Ancient Māori tool found on Waikanae golf course's ninth fairway

A Māori adze unearthed during excavations of the Waikanae Golf Club's ninth hole in early October.
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A Māori adze unearthed during excavations of the Waikanae Golf Club's ninth hole in early October.

An old Māori tool unearthed on the ninth hole fairway at Waikanae's golf course has yet to be re-united with its traditional owners.

Archaeologist Andy Dodd was on site when the adze, or cutting tool, was found on the edge of a small wetland in August as the fairway was being re-aligned to accommodate the massive Ngarara subdivision being built next door.

Recorded archaeological sites near the course were mainly shell middens, he said. But human remains, including long bones and a vertebrae were found there in October 2000.

A map from the Ngarara subdivision website. The adze was unearthed as adjustments were made to the golf club's ninth ...
NGARARA.NZ

A map from the Ngarara subdivision website. The adze was unearthed as adjustments were made to the golf club's ninth hole to accommodate the massive housing project.

The earthworks were done subject to an archaeological authority from Heritage NZ, which required works to be monitored by an archaeologist.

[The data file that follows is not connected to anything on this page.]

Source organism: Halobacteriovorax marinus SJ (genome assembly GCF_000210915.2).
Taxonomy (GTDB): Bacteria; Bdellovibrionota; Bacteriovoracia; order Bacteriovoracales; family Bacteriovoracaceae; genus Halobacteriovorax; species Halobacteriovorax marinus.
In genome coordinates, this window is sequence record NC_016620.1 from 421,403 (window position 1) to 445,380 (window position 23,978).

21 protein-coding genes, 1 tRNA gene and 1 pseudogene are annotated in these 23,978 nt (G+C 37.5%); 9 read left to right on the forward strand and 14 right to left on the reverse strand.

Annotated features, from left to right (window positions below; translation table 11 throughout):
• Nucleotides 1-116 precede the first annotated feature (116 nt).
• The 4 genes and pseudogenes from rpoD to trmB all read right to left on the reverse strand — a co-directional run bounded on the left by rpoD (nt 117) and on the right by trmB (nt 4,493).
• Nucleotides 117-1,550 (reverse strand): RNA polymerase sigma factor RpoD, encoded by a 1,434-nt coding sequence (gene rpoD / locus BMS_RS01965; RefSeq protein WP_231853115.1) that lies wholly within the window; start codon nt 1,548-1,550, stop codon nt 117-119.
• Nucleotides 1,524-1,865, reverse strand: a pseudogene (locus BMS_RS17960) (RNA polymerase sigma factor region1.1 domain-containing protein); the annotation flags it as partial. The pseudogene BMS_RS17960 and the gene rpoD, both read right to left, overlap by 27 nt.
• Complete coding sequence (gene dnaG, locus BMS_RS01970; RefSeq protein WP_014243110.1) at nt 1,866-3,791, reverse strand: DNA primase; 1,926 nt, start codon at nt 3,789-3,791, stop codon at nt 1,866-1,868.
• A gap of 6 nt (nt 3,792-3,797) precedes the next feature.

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The earliest archaeological sites on the Kapiti Coast around Waikanae date from the fourteenth century. The area was settled by Muaūpoko until the nineteenth century.

From the early 1820s the area was settled by Te Ati Awa, who currently hold mana whenua, or tribal management rights.

Dodd said sites in the dunes around the golf course have not been dated, but a number of dates from shell midden sites excavated during the building of nearby sections of the new Kapiti expressway had been from the sixteenth century.

The small adze, fashioned from Nelson argillite, was likely a woodworking tool. It was uncovered from disturbed earth so it was impossible to accurately radiocarbon date it.

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"However, stone tools such as adzes were readily replaced with metal tools when these became available," Dodd said. Ministry for Culture and Heritage group manager delivery Heather Baggott said under the Protected Objects Act 1975 anybody who found taonga tūturu on public or private land had to notify the ministry or deliver it to a nearby public museum for notification.

"Such objects are in the first instance Crown-owned. The ministry takes responsibility for their care and custody. One of purposes of the act is to reconnect taonga with its traditional owners," Baggott said.

No claims had yet been made on the adze but claimants had until December 19 to express interest.

Iwi entities known to have an interest in the area had been told of the find, Baggott said.

 - Stuff

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